By Bonnie L. Grant
Succulents are my all-time favorite variety of plants, and sedum plants top that list. The larger sedum varieties, such as Autumn Joy, produce huge flower heads. By the end of the season you may find sedums falling over from the weight. Other causes of bowed sedum heads may be rich soil or overwatering.
About Sedum Plants
The Sedum family encompasses plants that trail, spread like ground cover, tower two or more feet and those that just barely graze your ankles. The variety of the group allows the home gardener an opportunity to bring these relatively hardy succulents into their landscape.
The thick leaves are coated with a waxy substance to help conserve water, making these plants tolerant of low moisture conditions. Sedum plants come back in spring and begin as ground hugging rosettes. Soon stems form and then starry clusters of flowers. In the larger sedums, these mass into a globe of purple, pink, salmon or white color.
Top Heavy Sedum
Some sedum plants can get a bloom cluster the size of a man’s fist or even larger. The top heavy sedum can usually hold the huge flower up on the thick stock, but occasionally the flower bows to the ground or the stalk may even break.
Weak stems are the result of overly rich soil. Sedum plants are tolerant of poor growing conditions and even thrive in sandy or gritty medium. Rich and soggy soils will cause the stems to bend and you will see your sedums falling over. To prevent this, you should mix in some sand to the site soil prior to planting the succulents.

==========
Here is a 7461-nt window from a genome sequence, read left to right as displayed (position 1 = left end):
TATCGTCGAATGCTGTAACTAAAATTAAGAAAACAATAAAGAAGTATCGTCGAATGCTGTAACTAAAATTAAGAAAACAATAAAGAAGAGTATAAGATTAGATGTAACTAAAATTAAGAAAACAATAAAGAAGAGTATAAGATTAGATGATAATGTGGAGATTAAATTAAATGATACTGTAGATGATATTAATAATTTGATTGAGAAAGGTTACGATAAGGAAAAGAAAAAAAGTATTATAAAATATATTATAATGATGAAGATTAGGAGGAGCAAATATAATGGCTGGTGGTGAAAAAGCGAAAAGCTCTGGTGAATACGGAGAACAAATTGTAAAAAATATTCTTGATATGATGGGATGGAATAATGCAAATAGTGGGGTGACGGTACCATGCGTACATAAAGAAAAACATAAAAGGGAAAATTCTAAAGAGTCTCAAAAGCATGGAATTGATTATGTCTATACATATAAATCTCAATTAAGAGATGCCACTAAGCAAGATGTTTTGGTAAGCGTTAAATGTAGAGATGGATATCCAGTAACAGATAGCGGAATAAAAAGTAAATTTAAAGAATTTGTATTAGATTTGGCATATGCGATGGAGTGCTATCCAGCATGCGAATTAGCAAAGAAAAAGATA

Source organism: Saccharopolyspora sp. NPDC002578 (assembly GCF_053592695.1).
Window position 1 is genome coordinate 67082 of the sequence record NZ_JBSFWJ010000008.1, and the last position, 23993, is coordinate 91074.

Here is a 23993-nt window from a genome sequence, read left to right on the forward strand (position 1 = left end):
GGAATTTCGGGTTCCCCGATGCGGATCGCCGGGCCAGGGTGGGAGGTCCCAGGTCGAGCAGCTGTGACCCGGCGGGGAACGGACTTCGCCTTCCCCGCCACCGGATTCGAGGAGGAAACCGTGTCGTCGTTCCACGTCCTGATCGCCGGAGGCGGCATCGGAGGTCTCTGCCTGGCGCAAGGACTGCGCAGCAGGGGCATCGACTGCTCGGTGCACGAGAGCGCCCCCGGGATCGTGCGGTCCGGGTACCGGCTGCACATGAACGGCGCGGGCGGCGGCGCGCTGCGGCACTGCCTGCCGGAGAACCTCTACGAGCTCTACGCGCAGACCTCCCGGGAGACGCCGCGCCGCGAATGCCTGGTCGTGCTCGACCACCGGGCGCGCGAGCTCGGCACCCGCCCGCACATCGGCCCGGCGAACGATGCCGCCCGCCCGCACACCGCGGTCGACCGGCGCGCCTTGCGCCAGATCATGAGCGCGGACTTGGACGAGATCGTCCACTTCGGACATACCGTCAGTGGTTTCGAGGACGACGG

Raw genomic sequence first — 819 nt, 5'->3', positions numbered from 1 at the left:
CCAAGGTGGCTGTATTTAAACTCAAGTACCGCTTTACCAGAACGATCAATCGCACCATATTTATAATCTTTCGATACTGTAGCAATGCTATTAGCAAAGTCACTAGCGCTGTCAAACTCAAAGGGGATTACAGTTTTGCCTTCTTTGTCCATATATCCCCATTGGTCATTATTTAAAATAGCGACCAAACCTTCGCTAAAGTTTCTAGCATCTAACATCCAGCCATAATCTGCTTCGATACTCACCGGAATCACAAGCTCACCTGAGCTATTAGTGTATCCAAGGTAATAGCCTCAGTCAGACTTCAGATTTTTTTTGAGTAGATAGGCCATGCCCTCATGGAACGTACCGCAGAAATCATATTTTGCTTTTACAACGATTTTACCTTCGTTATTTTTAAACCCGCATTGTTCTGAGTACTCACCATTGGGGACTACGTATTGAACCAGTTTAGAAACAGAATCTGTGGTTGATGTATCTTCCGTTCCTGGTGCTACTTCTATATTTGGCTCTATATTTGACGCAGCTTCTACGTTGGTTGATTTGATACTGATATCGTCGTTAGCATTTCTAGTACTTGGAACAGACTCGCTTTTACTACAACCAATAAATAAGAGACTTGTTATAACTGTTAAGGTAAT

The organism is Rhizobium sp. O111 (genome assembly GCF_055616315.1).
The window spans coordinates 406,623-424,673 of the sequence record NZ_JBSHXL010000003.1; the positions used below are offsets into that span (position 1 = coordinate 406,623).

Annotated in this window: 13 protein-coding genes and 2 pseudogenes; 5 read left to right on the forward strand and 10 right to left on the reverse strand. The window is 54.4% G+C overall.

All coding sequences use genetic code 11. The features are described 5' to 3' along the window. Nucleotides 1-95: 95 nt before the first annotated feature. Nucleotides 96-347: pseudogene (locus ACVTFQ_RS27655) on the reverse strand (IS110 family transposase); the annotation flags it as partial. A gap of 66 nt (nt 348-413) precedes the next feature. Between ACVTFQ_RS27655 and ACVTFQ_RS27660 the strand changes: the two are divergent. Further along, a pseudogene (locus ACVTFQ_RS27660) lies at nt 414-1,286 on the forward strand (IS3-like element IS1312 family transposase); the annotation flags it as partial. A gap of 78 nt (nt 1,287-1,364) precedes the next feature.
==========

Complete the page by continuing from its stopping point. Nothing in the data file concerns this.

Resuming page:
Sedums planted in low light areas may also grow spindly stems as the plant stretches for the sun. Ensure that these succulents get full sun exposure.
What to Do if Sedums are Too Heavy
Those big beautiful heads may get nodding due to a variety of conditions. You can move the plant in fall to a more suitable location or amend the soil. The short term solution is to stake the plant so the stem has support. Sedum flowers make interesting architectural additions to the winter garden and can be left on the plant until spring. They dry out in fall and have a textural appeal.
Older plants respond well to division. Dig up the entire plant in the dormant season and cut the root and plant in half. Alternately, look for offsets or baby plants and pull them away from the parent plant. Once planted and established, these babies will produce quickly and better than the aged parent.
Sedum plants respond well to pruning and tend to form a bushier plant in the next burst of spring growth. Use sharp pruners or garden shears to take the stems back to within an inch of the soil in early spring. Take care to avoid the new growth that is coming up.
Pinching will enforce bushier plants. Pinch off the new growth near the soil and it will form a more compact stem and thicker growth.
Pruning sedum succulents that are growing in low light conditions may help them form a sturdier stem. Cut the stem back to 6 inches. You will delay any blooms, but the stalk will grow thicker and help support the flowers when they come.
In the end, if your sedums are too heavy on top, take the flower and bring it inside to enjoy as a cut bloom. They are a joy both indoors and out.